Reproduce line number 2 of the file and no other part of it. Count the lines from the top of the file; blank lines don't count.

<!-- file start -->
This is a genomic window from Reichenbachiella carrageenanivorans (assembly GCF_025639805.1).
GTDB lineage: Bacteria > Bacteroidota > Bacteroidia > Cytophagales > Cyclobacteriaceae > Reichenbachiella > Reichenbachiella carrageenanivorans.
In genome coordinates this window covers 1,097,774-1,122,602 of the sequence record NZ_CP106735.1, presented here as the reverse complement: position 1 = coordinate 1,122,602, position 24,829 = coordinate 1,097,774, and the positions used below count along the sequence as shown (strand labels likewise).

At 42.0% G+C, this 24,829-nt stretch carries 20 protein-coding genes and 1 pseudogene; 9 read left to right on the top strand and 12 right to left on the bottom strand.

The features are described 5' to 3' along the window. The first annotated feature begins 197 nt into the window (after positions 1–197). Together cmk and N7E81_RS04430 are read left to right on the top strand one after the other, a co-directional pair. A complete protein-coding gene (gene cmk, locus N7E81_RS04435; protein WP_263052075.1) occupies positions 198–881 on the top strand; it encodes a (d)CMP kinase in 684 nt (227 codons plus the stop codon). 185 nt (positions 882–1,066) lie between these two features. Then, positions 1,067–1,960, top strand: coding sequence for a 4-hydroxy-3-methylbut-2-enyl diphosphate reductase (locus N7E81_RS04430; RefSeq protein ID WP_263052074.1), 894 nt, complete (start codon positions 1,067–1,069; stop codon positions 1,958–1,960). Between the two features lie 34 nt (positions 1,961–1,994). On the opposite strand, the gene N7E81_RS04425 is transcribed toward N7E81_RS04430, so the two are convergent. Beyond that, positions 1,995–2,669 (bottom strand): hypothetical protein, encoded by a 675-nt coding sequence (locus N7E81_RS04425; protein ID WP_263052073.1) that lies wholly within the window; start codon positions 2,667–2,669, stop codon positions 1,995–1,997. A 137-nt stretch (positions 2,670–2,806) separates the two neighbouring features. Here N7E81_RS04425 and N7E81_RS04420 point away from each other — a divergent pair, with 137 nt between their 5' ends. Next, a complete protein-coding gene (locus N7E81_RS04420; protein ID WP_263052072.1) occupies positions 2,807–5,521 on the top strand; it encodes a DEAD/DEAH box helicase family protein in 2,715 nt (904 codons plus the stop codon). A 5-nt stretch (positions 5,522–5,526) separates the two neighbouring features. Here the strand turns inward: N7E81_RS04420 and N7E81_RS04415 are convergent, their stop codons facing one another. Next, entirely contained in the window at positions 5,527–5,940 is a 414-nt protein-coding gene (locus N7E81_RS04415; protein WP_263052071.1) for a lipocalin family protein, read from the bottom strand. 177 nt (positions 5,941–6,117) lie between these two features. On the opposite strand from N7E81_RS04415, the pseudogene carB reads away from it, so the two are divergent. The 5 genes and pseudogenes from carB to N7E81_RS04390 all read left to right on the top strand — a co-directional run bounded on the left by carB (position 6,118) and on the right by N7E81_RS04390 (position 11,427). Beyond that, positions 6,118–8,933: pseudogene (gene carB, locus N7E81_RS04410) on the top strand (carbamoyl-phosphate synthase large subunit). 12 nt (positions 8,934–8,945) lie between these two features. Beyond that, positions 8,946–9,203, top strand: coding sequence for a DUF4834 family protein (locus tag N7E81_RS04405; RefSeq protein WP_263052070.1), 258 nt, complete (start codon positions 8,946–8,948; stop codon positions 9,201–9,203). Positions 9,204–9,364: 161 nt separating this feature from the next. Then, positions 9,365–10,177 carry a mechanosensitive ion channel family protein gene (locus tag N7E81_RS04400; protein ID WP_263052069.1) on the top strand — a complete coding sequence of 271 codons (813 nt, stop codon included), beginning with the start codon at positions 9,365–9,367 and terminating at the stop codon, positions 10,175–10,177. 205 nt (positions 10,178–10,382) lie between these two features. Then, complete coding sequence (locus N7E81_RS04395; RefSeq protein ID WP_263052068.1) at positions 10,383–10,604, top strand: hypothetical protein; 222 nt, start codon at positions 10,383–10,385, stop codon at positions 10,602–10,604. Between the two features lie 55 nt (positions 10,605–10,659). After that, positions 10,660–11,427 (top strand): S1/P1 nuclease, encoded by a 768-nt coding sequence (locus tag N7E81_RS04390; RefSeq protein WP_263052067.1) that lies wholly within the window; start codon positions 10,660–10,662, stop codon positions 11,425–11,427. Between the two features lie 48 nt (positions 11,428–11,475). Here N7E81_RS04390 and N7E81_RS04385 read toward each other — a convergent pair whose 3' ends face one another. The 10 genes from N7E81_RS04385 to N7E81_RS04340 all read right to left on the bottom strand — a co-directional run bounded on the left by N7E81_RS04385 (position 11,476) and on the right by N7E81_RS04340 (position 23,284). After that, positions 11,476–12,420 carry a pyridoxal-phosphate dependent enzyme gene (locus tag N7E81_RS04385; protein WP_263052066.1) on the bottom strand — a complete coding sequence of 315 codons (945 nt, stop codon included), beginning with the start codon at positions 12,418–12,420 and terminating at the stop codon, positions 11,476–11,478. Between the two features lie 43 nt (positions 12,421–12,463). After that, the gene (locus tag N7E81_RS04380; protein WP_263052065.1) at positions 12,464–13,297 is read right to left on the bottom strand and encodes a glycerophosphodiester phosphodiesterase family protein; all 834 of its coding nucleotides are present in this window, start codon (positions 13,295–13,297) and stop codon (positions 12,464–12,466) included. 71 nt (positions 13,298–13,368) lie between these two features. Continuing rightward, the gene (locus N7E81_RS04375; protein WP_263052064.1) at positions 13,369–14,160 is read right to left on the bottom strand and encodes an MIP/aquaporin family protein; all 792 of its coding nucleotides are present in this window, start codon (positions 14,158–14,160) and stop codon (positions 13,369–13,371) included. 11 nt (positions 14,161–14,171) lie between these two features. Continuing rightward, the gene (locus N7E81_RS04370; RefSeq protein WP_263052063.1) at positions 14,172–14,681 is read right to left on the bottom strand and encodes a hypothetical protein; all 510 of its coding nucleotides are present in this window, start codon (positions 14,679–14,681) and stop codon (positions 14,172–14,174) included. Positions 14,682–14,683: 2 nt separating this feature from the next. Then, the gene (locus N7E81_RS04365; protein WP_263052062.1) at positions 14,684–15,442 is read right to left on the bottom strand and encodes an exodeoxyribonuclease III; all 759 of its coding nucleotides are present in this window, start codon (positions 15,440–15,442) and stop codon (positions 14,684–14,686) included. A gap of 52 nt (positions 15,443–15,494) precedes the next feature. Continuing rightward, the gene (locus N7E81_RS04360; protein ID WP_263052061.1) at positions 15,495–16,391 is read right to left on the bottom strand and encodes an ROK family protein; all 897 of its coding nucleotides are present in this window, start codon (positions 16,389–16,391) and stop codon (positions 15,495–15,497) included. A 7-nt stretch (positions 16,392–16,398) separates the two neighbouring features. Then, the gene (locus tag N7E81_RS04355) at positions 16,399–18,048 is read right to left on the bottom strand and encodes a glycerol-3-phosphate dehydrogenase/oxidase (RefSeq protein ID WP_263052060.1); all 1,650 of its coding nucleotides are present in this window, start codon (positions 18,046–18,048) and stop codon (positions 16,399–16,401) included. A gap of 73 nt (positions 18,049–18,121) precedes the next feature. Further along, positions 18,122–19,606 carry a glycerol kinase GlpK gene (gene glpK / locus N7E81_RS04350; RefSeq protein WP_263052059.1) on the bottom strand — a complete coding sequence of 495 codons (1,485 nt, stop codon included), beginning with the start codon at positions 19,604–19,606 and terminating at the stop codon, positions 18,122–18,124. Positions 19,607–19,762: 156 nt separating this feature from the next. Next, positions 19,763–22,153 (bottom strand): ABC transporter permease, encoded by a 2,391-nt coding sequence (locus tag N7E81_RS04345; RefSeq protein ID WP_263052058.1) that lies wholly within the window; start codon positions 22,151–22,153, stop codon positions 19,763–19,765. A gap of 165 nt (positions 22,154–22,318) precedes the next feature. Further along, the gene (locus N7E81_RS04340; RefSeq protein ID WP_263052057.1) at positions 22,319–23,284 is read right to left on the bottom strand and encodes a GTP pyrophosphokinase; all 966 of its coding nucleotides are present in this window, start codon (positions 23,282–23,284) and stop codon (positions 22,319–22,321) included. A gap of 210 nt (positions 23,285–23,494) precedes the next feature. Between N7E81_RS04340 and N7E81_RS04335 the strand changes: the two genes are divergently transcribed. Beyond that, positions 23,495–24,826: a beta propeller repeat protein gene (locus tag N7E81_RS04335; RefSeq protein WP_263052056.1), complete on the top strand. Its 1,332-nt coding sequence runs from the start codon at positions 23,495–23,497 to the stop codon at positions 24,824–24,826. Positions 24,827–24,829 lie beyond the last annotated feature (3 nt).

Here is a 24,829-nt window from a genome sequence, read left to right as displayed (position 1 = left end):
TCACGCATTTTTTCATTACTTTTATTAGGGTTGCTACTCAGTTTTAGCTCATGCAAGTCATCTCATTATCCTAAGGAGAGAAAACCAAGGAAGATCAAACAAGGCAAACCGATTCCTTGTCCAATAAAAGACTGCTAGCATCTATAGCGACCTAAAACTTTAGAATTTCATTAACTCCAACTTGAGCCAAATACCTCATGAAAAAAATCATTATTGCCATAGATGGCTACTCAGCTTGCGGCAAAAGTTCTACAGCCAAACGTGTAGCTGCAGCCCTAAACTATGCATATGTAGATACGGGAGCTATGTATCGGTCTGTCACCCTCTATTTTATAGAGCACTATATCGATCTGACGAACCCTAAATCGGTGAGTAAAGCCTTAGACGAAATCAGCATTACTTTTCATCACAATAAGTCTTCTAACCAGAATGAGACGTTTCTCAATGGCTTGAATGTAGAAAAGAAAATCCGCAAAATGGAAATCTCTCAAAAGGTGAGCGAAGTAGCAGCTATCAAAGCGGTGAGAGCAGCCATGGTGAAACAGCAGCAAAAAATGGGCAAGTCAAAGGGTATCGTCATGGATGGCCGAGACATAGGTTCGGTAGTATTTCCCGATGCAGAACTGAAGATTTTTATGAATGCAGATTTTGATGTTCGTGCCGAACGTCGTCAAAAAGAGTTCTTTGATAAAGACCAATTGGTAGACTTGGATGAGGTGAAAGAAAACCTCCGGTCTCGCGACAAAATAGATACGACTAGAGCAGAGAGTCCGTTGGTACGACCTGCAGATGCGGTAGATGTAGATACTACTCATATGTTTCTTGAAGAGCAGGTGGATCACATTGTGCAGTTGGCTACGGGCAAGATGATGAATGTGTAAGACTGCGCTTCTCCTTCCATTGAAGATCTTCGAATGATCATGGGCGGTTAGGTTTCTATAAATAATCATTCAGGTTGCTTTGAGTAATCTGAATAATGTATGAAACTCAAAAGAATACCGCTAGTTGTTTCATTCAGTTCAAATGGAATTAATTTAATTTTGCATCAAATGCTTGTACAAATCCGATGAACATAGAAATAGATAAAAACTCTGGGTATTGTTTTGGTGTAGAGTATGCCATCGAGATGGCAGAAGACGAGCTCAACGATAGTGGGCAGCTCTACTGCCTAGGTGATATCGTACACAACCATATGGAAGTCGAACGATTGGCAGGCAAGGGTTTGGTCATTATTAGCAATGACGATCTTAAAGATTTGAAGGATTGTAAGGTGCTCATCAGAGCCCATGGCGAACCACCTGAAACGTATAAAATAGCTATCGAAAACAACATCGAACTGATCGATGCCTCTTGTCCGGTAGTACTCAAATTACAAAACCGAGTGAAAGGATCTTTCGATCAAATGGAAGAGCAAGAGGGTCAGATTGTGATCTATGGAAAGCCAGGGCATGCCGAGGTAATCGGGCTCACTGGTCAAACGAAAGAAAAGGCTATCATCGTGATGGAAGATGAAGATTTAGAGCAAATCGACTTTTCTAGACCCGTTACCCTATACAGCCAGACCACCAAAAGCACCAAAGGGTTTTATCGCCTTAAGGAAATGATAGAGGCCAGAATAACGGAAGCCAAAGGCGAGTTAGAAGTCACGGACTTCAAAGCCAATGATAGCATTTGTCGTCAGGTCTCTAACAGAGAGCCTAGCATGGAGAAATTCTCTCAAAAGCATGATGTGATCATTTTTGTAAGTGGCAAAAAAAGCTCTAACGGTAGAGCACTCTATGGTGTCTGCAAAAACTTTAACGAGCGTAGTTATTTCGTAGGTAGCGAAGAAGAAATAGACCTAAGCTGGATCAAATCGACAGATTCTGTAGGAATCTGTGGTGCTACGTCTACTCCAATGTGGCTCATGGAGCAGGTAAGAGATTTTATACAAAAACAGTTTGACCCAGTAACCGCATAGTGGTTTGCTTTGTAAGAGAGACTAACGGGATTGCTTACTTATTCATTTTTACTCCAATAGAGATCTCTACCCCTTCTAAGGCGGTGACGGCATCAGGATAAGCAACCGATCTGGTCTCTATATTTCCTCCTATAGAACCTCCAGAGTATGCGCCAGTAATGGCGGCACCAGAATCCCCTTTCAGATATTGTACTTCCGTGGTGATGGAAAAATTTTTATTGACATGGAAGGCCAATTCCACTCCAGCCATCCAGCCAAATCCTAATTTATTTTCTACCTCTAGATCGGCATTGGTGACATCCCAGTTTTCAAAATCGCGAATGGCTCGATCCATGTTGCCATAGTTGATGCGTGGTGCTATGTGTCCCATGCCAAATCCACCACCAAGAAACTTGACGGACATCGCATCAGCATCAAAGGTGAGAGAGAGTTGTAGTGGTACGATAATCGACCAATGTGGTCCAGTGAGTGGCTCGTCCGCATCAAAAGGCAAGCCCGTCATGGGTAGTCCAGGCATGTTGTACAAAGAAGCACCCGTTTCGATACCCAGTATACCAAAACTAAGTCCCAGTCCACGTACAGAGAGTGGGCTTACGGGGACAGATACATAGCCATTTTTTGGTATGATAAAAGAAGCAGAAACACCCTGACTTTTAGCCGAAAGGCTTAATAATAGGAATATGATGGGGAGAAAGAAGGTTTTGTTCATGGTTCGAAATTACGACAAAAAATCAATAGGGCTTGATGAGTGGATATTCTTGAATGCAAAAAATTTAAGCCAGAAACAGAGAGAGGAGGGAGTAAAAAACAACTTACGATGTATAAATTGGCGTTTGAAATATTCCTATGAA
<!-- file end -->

GTDB lineage: Bacteria > Bacteroidota > Bacteroidia > Cytophagales > Cyclobacteriaceae > Reichenbachiella > Reichenbachiella carrageenanivorans.